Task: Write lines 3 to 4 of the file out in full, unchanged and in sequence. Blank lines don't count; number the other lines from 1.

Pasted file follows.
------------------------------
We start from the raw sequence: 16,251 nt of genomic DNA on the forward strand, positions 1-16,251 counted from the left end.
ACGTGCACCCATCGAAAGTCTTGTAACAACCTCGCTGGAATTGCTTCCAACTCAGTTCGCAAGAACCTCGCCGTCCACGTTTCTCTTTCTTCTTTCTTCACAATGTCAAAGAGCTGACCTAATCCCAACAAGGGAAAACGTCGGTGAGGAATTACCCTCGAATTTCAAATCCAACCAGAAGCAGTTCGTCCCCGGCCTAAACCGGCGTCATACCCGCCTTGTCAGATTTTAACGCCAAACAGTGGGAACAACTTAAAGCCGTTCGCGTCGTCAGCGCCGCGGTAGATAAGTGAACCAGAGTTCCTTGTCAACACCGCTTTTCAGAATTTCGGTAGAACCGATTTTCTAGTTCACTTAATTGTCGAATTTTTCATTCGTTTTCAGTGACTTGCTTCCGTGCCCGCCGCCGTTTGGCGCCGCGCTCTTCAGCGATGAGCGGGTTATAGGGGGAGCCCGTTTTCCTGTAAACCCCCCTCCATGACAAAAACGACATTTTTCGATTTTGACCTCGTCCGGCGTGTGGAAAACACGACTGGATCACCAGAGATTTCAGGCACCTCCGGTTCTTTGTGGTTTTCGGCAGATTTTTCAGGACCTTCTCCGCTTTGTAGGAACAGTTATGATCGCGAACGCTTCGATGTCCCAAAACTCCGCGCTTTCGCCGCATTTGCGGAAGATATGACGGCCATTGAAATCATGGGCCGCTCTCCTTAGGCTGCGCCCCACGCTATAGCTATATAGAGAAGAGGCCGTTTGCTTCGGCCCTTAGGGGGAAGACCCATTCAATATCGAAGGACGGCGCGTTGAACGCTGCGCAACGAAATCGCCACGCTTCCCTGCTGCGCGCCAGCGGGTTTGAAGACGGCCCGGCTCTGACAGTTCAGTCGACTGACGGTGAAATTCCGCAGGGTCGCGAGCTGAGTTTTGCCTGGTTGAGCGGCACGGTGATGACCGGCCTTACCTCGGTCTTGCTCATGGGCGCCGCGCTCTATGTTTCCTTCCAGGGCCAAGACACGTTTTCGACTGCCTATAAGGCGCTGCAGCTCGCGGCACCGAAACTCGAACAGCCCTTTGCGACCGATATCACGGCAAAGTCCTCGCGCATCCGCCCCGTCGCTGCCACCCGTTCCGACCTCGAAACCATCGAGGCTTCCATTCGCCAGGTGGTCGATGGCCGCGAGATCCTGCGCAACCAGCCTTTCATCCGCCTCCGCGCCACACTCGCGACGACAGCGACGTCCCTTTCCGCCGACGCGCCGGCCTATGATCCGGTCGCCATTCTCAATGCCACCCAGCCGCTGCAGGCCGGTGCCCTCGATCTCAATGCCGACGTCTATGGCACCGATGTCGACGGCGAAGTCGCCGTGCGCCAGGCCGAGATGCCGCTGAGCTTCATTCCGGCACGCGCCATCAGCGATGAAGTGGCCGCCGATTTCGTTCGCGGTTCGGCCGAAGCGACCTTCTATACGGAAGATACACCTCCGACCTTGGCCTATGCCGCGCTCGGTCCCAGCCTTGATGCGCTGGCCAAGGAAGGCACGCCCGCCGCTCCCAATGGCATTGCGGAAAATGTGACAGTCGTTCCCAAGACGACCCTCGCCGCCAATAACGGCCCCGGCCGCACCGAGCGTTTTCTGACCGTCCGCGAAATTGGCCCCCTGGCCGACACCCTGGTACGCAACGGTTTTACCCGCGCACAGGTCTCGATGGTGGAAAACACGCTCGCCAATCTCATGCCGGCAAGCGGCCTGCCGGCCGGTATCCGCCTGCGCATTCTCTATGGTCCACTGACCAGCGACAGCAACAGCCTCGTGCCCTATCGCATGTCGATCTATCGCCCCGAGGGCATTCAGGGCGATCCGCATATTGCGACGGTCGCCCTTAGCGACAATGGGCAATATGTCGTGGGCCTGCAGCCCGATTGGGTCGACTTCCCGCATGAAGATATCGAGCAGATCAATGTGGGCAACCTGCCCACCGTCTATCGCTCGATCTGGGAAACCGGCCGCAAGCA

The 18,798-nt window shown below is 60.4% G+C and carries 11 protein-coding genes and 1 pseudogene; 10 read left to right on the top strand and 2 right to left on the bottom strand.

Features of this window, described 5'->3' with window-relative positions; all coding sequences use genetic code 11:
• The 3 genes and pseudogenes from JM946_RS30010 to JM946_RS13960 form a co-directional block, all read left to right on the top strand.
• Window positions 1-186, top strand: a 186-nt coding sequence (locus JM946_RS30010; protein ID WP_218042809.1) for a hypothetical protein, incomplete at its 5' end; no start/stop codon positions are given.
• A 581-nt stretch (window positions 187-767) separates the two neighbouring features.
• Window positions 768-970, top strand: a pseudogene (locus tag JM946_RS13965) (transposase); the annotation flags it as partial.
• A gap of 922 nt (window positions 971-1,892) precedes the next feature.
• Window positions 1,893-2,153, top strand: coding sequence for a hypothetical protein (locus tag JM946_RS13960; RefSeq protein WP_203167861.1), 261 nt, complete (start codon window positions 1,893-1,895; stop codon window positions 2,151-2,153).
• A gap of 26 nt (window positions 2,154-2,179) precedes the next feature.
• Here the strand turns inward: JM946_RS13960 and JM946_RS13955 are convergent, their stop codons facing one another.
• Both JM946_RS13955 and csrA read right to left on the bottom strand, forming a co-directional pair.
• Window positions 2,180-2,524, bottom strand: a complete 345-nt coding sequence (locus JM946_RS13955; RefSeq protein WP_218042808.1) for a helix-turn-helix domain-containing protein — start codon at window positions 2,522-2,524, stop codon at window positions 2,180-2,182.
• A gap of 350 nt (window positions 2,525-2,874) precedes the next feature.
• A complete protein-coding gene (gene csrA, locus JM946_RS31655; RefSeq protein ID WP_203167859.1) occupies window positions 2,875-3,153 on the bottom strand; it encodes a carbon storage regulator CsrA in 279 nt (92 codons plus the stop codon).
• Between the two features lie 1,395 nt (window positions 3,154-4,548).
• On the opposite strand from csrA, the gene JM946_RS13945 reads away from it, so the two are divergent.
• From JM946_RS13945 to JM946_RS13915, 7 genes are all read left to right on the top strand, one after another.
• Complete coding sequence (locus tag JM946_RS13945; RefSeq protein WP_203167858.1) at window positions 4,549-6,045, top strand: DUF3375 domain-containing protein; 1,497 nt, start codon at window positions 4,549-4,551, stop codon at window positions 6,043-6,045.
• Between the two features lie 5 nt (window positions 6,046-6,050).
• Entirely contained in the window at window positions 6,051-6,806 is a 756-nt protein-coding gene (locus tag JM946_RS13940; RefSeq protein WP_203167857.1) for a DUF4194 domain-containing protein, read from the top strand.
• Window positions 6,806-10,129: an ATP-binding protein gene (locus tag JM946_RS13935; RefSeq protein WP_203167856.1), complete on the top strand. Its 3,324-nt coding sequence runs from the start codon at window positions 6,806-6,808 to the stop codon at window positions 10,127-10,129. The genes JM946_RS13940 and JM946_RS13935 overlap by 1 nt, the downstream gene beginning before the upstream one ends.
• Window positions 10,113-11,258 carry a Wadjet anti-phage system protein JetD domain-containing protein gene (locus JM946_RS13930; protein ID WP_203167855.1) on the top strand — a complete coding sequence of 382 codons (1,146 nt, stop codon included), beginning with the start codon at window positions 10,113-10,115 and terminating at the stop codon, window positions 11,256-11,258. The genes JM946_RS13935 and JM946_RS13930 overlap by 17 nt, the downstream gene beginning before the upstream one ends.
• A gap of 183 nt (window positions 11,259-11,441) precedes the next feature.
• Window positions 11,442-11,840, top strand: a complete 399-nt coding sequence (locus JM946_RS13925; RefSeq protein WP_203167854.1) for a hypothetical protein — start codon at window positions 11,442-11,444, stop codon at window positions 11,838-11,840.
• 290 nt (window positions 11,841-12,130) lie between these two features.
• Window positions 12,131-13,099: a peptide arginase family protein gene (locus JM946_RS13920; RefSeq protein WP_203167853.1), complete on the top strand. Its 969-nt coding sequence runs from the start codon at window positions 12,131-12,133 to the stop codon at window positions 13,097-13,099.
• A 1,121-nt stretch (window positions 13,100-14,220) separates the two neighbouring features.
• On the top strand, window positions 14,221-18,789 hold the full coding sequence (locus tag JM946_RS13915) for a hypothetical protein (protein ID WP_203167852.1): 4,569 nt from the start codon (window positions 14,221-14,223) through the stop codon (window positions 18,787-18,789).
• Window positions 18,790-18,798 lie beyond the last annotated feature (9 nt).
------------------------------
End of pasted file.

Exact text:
The 18,798-nt window shown below is 60.4% G+C and carries 11 protein-coding genes and 1 pseudogene; 10 read left to right on the top strand and 2 right to left on the bottom strand.

Features of this window, described 5'->3' with window-relative positions; all coding sequences use genetic code 11: